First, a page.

Back at the Colter Bay Visitor Center, make time to visit the well-done Native American art. Creativity and craftsmanship are the focus. The center also shows films on wildlife and on Native American history.
Best of all, when you step back outside and turn around, those marvelous mountains are there, defining the horizon and encouraging you to dream.
If you go
Grand Teton National Park is on the western edge of Wyoming, just north of the city of Jackson, which has commuter plane service.
The park is open year-round, but visitor centers and concession services in the park close in the late fall through the winter. Snowshoe and snowmobiling trips are available in the winter.
For information about Grand Teton National Park, call (307) 739-3300 or go to www.nps.gov/grte/index.htm.
The park has five campgrounds with 865 sites, and five hotels that offer rooms and rustic cabins. For information on accommodations, contact the Grand Teton Lodge Co., (800) 628-9988 or go to www.gtlc.com.
For lodging in Jackson, a few miles to the south, go to the Jackson Hole Chamber of Commerce site, www.jacksonholechamber.com/lodging/hotels-motels-lodges.php.
A visit to the Jack Daniel’s Distillery in Lynchburg, Tenn., is equal parts history, science and language lessons. “We want the ladies to sit down first and if y’all don’t find enough seats, we want the men to hold on tight to the seat rails,” […]
DENALI NATIONAL PARK, Alaska — Time and the forces of nature will decide if Mount McKinley is immortal, but it’s so mighty that it seemingly decides when to display its 20,320-foot-tall majesty. The mountain is also called by its American Indian name, Denali, meaning the […]
KANSAS CITY, Mo. — This city has made its mark on America.
It gave us Walt Disney and Walter Cronkite, Jesse James and Joan Crawford, Count Basie and Calvin Trillin. It’s where Rival created the CrockPot, where McDonald’s invented the Happy Meal.
Hallmark Cards and Applebee’s have headquarters here.
But none of that is likely to draw more than casual attention from a tourist. Nor are the 100 barbecue joints or 200 fountains the city boasts.
Rather, it’s the wealth of memorable museums that forces the visitor to split the available time, and maybe to regret not planning a longer trip.
To save you some of that angst, here is a guide to just four of the special museums.
Treasure under that field
Dressed in a plaid shirt, hands tucked into the pockets of his workday slacks, Bob Hawley clearly hasn’t let his find of treasure go to his head. He or one of his sons still greet visitors at the Arabia Steamboat Museum and tells them how they became sunken-ship salvagers – in the middle of a farm field in the middle of America.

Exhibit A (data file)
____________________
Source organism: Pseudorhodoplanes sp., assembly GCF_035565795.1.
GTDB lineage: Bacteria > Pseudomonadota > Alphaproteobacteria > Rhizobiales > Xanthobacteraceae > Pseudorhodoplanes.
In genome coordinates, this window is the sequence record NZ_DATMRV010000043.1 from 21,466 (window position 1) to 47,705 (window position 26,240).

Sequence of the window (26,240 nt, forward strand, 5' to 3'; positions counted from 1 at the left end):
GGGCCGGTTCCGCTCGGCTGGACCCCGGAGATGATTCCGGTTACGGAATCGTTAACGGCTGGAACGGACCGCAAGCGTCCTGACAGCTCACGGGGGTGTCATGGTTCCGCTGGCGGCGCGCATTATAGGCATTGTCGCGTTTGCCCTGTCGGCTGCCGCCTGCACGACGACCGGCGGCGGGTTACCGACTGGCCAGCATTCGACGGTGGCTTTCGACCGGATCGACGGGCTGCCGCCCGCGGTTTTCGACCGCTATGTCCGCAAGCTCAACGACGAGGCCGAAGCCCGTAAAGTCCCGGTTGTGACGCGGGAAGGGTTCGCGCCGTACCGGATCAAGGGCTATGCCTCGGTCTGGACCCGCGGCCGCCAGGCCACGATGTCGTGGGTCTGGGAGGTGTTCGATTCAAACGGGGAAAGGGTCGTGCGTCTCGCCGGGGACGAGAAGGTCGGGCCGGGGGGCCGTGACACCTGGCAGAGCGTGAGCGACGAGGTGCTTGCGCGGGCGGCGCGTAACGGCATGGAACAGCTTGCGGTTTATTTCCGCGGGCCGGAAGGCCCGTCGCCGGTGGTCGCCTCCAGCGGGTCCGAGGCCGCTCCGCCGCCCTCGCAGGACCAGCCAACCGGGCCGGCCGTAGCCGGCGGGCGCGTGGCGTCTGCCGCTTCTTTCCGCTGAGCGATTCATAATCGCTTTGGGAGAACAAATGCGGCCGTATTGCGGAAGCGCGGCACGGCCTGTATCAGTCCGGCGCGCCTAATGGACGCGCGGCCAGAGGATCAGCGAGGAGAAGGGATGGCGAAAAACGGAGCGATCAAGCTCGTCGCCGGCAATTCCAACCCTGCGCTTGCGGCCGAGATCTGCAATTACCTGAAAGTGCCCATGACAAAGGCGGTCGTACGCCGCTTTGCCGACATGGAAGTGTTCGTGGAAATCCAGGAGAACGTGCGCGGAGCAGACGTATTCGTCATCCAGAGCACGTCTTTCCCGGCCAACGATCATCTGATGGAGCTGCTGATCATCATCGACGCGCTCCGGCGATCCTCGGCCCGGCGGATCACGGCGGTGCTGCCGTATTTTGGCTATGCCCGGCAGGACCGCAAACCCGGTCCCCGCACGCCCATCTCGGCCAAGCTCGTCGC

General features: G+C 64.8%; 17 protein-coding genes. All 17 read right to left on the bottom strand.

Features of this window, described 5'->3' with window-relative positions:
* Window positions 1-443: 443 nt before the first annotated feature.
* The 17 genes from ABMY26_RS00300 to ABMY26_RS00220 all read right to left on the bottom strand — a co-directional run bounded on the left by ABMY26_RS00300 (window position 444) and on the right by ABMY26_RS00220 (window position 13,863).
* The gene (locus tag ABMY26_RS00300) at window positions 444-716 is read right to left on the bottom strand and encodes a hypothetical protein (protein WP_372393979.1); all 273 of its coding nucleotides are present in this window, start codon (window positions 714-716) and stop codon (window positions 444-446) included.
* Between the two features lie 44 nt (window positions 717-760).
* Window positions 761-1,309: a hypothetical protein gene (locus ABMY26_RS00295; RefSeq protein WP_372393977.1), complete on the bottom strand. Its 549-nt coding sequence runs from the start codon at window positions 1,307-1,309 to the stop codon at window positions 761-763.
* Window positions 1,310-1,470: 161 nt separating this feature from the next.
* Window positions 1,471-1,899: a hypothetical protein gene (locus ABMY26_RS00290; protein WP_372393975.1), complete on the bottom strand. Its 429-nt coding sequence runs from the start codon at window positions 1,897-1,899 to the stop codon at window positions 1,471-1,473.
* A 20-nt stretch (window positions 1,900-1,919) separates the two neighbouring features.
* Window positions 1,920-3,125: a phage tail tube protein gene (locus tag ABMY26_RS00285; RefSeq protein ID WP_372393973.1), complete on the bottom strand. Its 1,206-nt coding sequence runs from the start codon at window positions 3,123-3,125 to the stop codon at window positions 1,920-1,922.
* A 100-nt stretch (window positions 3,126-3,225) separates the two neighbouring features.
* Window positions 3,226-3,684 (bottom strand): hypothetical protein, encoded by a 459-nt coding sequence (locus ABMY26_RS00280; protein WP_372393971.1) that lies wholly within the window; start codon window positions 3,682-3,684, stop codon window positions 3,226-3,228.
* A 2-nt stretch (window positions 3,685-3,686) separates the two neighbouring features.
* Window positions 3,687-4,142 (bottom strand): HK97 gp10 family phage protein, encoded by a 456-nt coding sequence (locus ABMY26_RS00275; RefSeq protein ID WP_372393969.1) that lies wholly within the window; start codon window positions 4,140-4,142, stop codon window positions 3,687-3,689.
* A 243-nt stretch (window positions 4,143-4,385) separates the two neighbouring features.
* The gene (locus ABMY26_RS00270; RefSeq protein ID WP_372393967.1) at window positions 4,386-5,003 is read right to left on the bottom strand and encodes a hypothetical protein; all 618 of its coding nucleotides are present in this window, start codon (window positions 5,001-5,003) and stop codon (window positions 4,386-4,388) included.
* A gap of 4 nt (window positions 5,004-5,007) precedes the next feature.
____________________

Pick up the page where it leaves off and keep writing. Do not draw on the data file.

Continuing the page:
“They say the Missouri River (he pronounces it Miz-ZURE-uh) is too thick to drink and too thin to plow,” said Hawley, whose family has a refrigeration repair business.
Son David had been on a service call at a farm on the Kansas side of the river when he heard a story that apparently had been making the rounds for more than 130 years, about how a steamboat was buried beneath the farm – more than a half-mile from the river bank.
David told his father and brother. They decided to dig up the ship and whatever treasure it had gone down with. (David sometimes lets on to the visitors he greets that, “We just wanted an excuse to drive heavy equipment.”)
A wall map in the museum shows the sites of 162 steamboats sunk between St. Louis and Kansas City in the mid-19th century, when the way to move goods to the frontier was by riverboat.
The fact that the Arabia was now under farm land was one of those peculiarities of the Earth’s constant reshaping of itself. The Missouri had carved a new course through the farmland and then through recurrent flooding, covered the land with what turned out to be a 45-foot-deep layer of rich silt.
A film relates that the pdaddlewheeler Arabia, 171 feet long, 54 feet wide, was loaded in late August 1856 with about 220 tons of goods to be delivered to 54 merchants as far north as Nebraska.
But the ship hit a submerged tree trunk and sank. All 130 passengers got off; the only fatality was a mule, tied on deck.
The Hawley team had to sink 20 wells to drain enough of flowing underground water to accomplish the recovery.
A film shows the men pulling odd items encased in mud. Cleaned and restored, thousands of everyday items that pioneers needed to live on the frontier are now in floor-to-ceiling display cases: